A distinction that has to be made about occurrence-based triggers is that the event causing injury or damage is irrelevant. The trigger itself is in regards the timing of the injury or damage. This is a common detail to be overlooked by some insurance professionals, who fail to recognize the timing of the injury or damage, not the time of the causing occurrence or time of claim that is taken into account.
The insuring agreement will impose other requirements for coverage to apply (e.g., that the injury or damage is caused by an occurrence that takes place in the coverage territory) but the trigger is solely the timing of the injury or damage.
The Coverage A insuring agreement provides that coverage applies to liability for bodily injury or property damage.
Bodily Injury can be defined as:
Within the insurance world, there is a clear definition between bodily injury and personal injury. Despite attorneys frequently use the latter term to refer to physical injuries to a person, the general liability insurance coverage defines personal injury as a variety of offenses against a person other than a physical injury, such as invasion of privacy, slander, libel, trespass, and false imprisonment.
Personal injury (along with advertising injury) has its own separate coverage part under the CGL (Coverage B), with its own insuring agreement and exclusions. It is important to recognize the difference between these two terms within the context of CGL policy.
Property Damage can be defined as:
Loss of use claims can include loss of revenues, increased rent or living expenses, and even diminution of value.
As with all insurance, general liability insurance coverage holds its own set of exclusions. Designed to remove coverage for exposures that are not common to most businesses, that underwriters are not willing to cover on a blanket basis, or that are considered uninsurable. Many of the exclusions can be covered under other insurance policies. Once the insuring agreements conditions have been met, any damages that fit the definitions of bodily injury or property damage are covered, within the policy limits. That is unless one of these exclusions applies:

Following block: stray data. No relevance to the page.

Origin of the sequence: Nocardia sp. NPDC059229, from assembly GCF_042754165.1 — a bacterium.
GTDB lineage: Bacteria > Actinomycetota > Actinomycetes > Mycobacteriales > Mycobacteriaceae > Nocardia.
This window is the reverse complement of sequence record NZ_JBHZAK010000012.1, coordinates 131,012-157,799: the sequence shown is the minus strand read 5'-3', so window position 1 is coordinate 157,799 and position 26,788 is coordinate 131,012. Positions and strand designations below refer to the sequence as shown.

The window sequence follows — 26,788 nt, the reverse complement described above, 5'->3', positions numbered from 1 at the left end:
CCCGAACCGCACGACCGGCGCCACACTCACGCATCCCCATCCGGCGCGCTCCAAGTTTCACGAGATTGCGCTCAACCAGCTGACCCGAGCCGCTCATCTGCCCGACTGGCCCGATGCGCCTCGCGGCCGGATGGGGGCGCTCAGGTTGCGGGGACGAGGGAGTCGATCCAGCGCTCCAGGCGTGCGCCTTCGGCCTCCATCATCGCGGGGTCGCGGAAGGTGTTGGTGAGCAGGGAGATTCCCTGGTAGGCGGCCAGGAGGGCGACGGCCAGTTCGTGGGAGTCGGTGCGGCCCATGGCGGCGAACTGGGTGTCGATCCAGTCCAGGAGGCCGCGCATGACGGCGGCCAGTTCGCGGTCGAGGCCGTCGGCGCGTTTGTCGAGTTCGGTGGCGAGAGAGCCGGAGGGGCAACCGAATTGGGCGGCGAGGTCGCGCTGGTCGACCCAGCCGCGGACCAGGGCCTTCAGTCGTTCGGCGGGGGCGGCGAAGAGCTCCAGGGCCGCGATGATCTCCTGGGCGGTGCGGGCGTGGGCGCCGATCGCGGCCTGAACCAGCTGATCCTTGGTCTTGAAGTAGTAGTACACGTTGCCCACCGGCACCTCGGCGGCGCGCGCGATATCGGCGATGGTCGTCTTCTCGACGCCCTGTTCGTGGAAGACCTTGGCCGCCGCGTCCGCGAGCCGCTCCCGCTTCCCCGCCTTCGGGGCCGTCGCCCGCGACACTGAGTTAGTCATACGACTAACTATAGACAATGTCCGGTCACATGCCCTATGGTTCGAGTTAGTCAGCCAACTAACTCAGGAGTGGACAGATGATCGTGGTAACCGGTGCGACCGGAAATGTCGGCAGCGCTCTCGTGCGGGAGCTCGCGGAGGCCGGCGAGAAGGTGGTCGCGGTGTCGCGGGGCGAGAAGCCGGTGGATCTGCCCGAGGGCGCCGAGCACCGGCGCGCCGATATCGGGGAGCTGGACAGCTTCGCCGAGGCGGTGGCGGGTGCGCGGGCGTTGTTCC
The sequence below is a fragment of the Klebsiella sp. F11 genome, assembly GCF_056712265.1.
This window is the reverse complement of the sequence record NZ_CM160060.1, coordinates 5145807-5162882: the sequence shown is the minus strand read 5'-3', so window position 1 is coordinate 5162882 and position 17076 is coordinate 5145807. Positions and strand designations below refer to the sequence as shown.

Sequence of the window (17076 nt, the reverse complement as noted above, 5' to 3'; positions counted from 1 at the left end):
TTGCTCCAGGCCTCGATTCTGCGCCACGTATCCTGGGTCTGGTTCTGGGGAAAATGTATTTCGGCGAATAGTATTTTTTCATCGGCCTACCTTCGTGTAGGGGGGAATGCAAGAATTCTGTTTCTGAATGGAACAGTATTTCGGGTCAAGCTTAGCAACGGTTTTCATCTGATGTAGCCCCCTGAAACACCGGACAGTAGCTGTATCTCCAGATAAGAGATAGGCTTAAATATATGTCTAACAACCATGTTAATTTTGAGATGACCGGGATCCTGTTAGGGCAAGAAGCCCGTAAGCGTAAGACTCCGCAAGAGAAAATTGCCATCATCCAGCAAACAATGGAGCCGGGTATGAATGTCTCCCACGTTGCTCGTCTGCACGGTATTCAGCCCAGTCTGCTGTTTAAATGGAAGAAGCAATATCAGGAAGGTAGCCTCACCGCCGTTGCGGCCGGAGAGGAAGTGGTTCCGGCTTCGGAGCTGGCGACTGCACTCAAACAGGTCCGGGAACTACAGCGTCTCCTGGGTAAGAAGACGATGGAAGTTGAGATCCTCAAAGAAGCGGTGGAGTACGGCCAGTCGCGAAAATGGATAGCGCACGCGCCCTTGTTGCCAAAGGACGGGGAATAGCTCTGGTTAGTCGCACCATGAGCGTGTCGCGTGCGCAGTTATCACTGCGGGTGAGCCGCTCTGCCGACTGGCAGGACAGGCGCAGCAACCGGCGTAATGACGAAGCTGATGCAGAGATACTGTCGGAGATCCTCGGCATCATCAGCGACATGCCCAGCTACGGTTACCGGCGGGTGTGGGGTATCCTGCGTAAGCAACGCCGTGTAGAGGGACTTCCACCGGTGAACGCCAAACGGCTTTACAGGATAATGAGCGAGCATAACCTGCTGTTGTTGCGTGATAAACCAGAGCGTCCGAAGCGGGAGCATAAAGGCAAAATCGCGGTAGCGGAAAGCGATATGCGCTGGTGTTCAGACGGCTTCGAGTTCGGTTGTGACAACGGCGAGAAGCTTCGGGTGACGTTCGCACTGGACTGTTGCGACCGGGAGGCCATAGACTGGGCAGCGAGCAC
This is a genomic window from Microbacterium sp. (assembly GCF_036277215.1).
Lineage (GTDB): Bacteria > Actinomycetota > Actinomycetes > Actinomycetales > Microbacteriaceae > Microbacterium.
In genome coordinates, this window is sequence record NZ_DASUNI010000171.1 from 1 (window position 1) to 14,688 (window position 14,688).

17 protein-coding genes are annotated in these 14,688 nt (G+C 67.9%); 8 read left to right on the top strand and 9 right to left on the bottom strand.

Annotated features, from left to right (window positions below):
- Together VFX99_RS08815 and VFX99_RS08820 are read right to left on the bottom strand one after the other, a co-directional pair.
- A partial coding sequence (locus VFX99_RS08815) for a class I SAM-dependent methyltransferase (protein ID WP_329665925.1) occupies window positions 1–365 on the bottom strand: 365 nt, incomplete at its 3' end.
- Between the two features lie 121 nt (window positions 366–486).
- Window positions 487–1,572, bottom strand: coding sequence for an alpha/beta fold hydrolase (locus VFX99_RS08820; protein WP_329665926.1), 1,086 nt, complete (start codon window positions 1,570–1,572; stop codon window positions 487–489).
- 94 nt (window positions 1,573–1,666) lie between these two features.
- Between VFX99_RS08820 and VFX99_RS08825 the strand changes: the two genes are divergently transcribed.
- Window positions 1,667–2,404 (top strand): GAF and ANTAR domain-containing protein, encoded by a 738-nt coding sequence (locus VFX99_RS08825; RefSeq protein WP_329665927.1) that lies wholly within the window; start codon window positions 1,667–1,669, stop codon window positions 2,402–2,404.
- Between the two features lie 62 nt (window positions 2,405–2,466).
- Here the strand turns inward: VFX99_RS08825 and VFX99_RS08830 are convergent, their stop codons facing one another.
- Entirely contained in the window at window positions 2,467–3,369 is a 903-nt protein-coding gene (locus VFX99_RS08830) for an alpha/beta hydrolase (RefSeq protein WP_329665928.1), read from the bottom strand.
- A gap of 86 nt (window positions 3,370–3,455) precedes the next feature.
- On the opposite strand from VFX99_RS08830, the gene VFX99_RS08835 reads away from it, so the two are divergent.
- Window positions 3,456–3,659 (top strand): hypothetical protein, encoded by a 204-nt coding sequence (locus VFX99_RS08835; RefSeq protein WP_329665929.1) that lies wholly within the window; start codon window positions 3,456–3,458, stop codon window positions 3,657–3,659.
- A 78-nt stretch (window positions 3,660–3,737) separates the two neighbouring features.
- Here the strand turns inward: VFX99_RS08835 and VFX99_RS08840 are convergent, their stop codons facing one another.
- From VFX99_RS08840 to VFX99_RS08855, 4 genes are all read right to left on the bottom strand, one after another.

Expected or Intended Injury or Damage. CGL insurance does not cover bodily injury or property damage that was expected or intended. Insurance is designed to indemnify insureds for losses suffered fortuitously, not intentionally. Purposeful damage or injury won't be covered.
Contractual Liability. This exclusion has two key exceptions. First, it does not apply to liability that is both accepted in a contract and that would be imposed on the insured even if no contract existed. More importantly, the second exception applies to liability assumed in an insured contract. Insured contracts can include lease of premises, sidetrack agreements, certain easement agreements, certain ordinance-related obligations to indemnify a municipality, and elevator maintenance agreements.
Liquor Liability. Coverage for bodily injury or property damage is unavailable for when any insured may be held liable relating to the furnishing of alcoholic beverages. However, the exclusion applies only if the named insured is in the business of manufacturing, distributing, selling, serving, or furnishing alcoholic beverages.